This handout addresses how to make appropriate font choices to add additional meaning and emphasis to print documents and web pages
Contributors:Mark Pepper, Nick Hurm, Allen Brizee
Last Edited: 2012-04-27 05:24:43
Graphic designers have developed a large vocabulary of terms to discuss the makeup of a font. Fortunately, learning just a few of these terms will greatly aid you in making choices about how to use a font to communicate additional meaning beyond just the words themselves.
1. Serif Fonts
One of the primary distinctions between font types is Serif fonts versus Sans-Serif fonts. Although the exact derivation of the word “serif” is unknown, it may be easier to grasp the concept if you think of them as feet. Since “sans” comes from the French for “with out” you can see fonts as having feet or being with out feet.
Above, the circled sections highlight some of the serifs in the font type called Georgia. The serifs are little lines (or feet) at the end of particular line strokes.
Popular serif fonts include:
2. Sans-Serif Fonts
If serif-fonts have lines (or feet) at the end of particular strokes, then non-serif fonts are marked by the absence of these features.
Above is one of the most well known non-serif fonts. Notice how in comparison to the serif fonts, the line strokes end cleanly without any additional flair.
Popular Sans-Serif Fonts include:
3. Decorative Fonts
Sometimes called script, novelty, or ornamental, decorative fonts stand out for their unique shapes and personalities. These tend to have a stronger personality or character than traditional serif or sans-serif fonts.
Some examples of decorative fonts include:
- Research has found that the difference in readability of serif vs. sans serif fonts is negligible in print sources. However, in electronic or virtual contexts, sans-serif is a little easier to read. Consider the rhetorical situation (purpose, audience, context of use) of your communication when you choose your fonts.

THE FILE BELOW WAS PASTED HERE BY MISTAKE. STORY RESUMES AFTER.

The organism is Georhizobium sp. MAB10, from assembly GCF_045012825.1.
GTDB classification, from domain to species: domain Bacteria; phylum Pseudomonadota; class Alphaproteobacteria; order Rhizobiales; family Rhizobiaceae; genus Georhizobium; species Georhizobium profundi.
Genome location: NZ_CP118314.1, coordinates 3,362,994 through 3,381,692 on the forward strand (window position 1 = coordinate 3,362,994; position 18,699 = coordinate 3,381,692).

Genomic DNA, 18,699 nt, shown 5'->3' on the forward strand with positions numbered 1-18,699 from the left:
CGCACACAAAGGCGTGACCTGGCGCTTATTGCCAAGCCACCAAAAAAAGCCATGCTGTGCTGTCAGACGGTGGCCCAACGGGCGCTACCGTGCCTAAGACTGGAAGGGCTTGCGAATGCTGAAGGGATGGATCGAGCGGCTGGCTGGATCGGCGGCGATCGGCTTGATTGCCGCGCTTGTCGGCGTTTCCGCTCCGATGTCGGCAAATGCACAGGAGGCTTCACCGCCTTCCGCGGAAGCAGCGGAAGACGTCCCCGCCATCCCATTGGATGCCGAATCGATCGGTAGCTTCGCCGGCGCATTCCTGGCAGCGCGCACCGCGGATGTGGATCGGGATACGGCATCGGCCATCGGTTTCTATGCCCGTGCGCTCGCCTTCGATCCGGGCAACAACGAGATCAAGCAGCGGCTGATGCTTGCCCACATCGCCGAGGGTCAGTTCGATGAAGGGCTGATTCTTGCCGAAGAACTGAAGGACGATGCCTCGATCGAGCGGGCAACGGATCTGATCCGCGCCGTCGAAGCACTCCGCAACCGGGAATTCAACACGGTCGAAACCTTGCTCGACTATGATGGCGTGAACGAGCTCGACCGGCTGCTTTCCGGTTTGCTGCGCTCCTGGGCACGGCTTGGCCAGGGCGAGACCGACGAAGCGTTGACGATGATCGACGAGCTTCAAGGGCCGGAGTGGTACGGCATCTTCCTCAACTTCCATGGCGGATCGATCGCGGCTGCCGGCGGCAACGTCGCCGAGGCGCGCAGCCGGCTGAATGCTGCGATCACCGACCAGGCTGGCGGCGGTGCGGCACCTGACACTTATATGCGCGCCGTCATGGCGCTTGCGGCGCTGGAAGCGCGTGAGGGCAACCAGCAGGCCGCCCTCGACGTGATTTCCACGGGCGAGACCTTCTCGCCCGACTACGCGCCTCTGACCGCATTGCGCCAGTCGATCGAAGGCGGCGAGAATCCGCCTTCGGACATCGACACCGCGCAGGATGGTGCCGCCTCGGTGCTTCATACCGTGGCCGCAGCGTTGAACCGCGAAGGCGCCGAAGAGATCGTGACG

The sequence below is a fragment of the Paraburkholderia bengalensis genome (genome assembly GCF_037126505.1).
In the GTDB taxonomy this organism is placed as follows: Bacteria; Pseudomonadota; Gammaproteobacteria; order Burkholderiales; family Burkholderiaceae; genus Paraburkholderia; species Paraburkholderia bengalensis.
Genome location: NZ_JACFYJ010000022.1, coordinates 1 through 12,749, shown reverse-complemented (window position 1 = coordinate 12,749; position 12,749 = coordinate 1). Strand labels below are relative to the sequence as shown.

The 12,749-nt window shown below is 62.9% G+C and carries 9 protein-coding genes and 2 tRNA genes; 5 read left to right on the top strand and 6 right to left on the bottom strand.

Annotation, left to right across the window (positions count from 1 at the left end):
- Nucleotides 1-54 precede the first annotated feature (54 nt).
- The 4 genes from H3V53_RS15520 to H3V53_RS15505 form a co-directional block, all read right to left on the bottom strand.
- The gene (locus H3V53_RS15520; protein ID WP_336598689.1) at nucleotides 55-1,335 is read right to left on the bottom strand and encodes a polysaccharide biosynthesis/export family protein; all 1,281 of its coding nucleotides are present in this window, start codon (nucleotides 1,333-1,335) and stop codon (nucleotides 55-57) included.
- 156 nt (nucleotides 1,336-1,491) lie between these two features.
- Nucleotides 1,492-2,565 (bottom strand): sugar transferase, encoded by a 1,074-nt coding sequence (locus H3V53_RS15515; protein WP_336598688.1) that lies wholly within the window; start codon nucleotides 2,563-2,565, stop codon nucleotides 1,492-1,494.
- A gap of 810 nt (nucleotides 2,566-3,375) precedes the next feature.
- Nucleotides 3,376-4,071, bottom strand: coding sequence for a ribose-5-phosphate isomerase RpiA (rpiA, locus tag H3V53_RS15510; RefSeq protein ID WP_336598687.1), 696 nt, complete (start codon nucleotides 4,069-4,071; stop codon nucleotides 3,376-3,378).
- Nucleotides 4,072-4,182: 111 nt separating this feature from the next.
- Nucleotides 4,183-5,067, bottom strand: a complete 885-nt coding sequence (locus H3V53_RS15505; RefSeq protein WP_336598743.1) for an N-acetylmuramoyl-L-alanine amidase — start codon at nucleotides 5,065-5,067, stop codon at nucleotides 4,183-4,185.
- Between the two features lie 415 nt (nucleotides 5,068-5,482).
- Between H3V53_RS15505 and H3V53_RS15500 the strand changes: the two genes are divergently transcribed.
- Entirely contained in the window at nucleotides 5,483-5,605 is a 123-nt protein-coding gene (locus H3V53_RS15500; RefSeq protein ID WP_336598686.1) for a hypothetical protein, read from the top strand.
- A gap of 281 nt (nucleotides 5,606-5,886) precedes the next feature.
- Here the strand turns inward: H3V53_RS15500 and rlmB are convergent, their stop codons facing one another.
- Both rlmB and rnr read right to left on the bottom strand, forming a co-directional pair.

- Sans-serifs are most typically used for headings and titles. In this use, they provide a nice contrast with the serif font used for the extended text below them. Like all conventions, this advice may change based on your audience. For example, European countries seem to have a higher tolerance for sans-serif fonts in long blocks of text on paper.
- It’s a good rule to never mix two, different types of the same font category. In other words, do not use a Times New Roman title over a text block of Palatino. Both are serif fonts and will not mix well. The ideal situation is to pair one serif font with one sans-serif font.
- Although there is no official rule, too many different fonts on one page can appear chaotic and distracting. Figure out what message you’re trying to convey and decide how to accomplish it with limited fonts.
- Use decorative fonts sparingly. Their unique features definitely make them unsuitable for extended reading. They work well for headers and titles or to add a bit of emphasis to a piece of text.
- When emailing or using fonts on the web, remember that not all computers will contain the same font sets as yours. Either use more popular fonts or set up alternate fonts in the page’s coding.